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Drugs and Lactation Database (LactMed®) [Internet]. Bethesda (MD): National Institute of Child Health and Human Development; 2006-.

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Drugs and Lactation Database (LactMed®) [Internet].

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Last Revision: February 15, 2024.

Estimated reading time: 1 minute

CASRN: 465-65-6

image 134974167 in the ncbi pubchem database

Drug Levels and Effects

Summary of Use during Lactation

Naloxone is excreted into milk in very small amounts and is not detectable in the plasma of breastfed infants because of its very poor oral bioavailability. Routine use of naloxone in combination products is of no concern during breastfeeding. However, if naloxone is required by the mother for an opioid overdose, she should withhold nursing until the opioid is out of her system.

Drug Levels

Maternal Levels. Four women receiving buprenorphine and naloxone combination therapy as sublingual filmstrips for opioid use disorder provided milk samples at 2.5 hours after ingestion of the drug. Three participants provided samples on Days 2, 3, 4, 14, and 30; one participant provided samples only until Day 4. Maternal buprenorphine-naloxone doses ranged from 12 mg/3 mg to 20 mg/5 mg. Naloxone was detected only on day 14 in one participant at a concentration of 1.3 mcg/L. Naloxone glucuronide was detected in only some milk samples in average concentrations ranging from 3.15 to 5.7 mcg/L. [1]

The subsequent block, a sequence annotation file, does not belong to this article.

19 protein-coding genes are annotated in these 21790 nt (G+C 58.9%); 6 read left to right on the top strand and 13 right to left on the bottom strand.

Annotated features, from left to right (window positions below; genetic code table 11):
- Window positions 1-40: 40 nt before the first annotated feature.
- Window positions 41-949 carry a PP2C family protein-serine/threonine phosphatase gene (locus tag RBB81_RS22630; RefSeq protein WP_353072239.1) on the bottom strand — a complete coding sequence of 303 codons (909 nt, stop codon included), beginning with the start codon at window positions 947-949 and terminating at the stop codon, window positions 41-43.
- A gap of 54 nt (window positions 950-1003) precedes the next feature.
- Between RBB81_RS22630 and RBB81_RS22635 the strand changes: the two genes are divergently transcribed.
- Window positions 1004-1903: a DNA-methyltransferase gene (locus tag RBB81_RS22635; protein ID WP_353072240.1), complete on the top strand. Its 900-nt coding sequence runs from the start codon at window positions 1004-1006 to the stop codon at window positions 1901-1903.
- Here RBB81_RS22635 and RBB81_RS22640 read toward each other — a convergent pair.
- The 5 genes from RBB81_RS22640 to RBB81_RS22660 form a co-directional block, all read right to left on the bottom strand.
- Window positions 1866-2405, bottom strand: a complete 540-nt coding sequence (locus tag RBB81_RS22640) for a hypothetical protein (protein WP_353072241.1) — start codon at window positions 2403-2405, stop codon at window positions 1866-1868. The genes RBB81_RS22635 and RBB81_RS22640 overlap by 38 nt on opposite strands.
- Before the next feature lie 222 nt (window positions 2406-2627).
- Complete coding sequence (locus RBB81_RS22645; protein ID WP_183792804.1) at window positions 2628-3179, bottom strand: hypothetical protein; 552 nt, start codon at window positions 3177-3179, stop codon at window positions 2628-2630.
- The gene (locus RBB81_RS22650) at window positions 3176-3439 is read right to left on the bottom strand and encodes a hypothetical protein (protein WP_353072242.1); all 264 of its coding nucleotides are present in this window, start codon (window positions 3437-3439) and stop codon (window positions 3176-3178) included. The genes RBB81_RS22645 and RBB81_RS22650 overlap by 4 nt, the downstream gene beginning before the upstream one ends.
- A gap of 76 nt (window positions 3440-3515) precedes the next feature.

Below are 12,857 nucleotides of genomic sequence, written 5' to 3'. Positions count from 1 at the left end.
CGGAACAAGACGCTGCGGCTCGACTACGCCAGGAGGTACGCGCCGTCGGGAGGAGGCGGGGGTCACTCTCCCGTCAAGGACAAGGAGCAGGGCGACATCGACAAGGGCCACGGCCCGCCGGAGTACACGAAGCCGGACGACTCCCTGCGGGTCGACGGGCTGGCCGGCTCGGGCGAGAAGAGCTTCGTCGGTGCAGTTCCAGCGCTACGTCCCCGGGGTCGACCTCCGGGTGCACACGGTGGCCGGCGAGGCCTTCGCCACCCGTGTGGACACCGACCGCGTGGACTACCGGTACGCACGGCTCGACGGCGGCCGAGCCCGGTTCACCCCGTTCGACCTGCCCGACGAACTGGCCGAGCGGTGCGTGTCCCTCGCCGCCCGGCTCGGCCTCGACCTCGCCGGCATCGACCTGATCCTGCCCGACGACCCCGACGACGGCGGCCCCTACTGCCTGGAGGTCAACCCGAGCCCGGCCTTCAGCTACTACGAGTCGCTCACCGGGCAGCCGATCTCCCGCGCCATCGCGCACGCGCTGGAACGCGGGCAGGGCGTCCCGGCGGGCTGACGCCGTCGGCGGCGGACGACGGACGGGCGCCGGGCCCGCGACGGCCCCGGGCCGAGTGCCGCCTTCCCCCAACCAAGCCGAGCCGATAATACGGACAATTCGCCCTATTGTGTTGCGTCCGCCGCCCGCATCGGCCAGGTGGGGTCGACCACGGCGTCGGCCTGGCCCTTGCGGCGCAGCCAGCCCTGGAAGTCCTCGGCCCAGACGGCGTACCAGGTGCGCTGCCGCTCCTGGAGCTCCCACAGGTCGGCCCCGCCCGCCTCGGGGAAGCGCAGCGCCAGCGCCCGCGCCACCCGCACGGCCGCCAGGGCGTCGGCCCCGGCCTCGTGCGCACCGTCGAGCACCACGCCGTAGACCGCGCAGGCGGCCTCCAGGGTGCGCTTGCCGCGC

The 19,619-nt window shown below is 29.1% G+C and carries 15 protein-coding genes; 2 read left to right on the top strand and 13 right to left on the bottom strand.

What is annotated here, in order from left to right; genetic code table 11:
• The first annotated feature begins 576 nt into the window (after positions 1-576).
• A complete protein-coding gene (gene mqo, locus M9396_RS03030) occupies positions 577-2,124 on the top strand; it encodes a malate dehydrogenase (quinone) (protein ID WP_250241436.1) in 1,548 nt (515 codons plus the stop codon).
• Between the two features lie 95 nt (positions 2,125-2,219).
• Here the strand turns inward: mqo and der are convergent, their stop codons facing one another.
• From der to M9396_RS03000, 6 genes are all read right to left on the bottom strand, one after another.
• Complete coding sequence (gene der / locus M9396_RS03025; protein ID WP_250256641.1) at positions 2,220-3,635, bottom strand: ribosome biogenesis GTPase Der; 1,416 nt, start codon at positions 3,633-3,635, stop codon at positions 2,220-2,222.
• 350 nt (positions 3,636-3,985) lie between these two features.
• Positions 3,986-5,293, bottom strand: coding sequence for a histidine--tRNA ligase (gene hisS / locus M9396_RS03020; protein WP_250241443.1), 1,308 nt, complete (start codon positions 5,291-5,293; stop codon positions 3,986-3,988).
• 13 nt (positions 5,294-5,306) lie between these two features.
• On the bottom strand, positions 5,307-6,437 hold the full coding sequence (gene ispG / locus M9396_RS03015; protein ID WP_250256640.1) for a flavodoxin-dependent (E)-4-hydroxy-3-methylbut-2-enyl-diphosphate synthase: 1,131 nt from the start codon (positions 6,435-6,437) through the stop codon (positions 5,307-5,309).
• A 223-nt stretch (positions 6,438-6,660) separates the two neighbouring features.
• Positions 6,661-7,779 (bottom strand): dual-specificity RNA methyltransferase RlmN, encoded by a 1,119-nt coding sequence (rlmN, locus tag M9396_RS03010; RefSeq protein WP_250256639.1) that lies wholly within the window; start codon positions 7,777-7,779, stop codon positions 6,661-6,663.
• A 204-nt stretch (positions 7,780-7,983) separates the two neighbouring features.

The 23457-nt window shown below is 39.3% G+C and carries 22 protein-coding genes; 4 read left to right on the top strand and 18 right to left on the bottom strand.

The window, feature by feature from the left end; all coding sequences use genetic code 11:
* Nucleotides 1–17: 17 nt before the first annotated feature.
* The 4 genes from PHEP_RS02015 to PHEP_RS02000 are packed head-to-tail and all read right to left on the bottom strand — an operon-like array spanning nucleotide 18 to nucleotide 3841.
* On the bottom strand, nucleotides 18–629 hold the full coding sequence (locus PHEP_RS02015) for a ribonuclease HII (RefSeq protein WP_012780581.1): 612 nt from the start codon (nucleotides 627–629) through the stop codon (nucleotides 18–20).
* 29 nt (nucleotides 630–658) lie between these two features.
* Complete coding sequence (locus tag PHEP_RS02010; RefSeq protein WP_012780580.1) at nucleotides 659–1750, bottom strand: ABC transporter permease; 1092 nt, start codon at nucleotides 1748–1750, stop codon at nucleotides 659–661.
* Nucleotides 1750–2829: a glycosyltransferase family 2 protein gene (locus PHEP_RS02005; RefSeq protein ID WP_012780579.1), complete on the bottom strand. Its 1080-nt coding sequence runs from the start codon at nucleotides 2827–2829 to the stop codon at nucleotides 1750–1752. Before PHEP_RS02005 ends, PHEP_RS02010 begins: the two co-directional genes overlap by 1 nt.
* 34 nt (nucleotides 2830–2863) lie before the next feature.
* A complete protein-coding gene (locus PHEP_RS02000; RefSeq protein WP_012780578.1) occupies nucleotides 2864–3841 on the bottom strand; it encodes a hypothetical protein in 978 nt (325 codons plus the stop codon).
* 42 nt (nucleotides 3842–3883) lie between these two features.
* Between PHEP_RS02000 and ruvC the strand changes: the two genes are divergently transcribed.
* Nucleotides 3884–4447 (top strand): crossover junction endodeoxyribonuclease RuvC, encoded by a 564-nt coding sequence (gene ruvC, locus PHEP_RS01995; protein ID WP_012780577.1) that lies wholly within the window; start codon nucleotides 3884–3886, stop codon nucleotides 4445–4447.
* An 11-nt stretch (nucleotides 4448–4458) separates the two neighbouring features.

Infant Levels. Women receiving buprenorphine and naloxone combination in doses ranging from 12 mg/3 mg to 20 mg/5 mg therapy as sublingual filmstrips for opioid use disorder breastfed their infants, one exclusively and three partially. Plasma was obtained from 3 infants via a heel stick on day 14. Naloxone and naloxone glucuronide were either not detected or detected at concentrations below the limit of quantification in all infant plasma samples at day 14.[1]

Effects in Breastfed Infants

Relevant published information was not found as of the revision date.

Effects on Lactation and Breastmilk

In contrast to its effect in some animal species, naloxone does not affect suckling-induced secretion of oxytocin or prolactin in postpartum women.[2,3]

Alternate Drugs to Consider



Jansson LM, McConnell K, Velez M, et al. Buprenorphine-naloxone maintenance and lactation. J Hum Lact 2024;40:113-9. [PubMed: 38018534]
Cholst IN, Wardlaw SL, Newman CB, Frantz AG. Prolactin response to breast stimulation in lactating women is not mediated by endogenous opioids. Am J Obstet Gynecol 1984;150:558-61. [PubMed: 6496587]
Johnson MR, Andrews MA, Seckl JR, Lightman SL. Effect of naloxone on neurohypophyseal peptide responses to breast feeding and breast stimulation in man. Clin Endocrinol (Oxf) 1990;33:81-6. [PubMed: 2401100]

Substance Identification

Substance Name


CAS Registry Number


Drug Class

Breast Feeding


Milk, Human

Narcotic Antagonists

Disclaimer: Information presented in this database is not meant as a substitute for professional judgment. You should consult your healthcare provider for breastfeeding advice related to your particular situation. The U.S. government does not warrant or assume any liability or responsibility for the accuracy or completeness of the information on this Site.

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Attribution Statement: LactMed is a registered trademark of the U.S. Department of Health and Human Services.

Bookshelf ID: NBK501681PMID: 30000741


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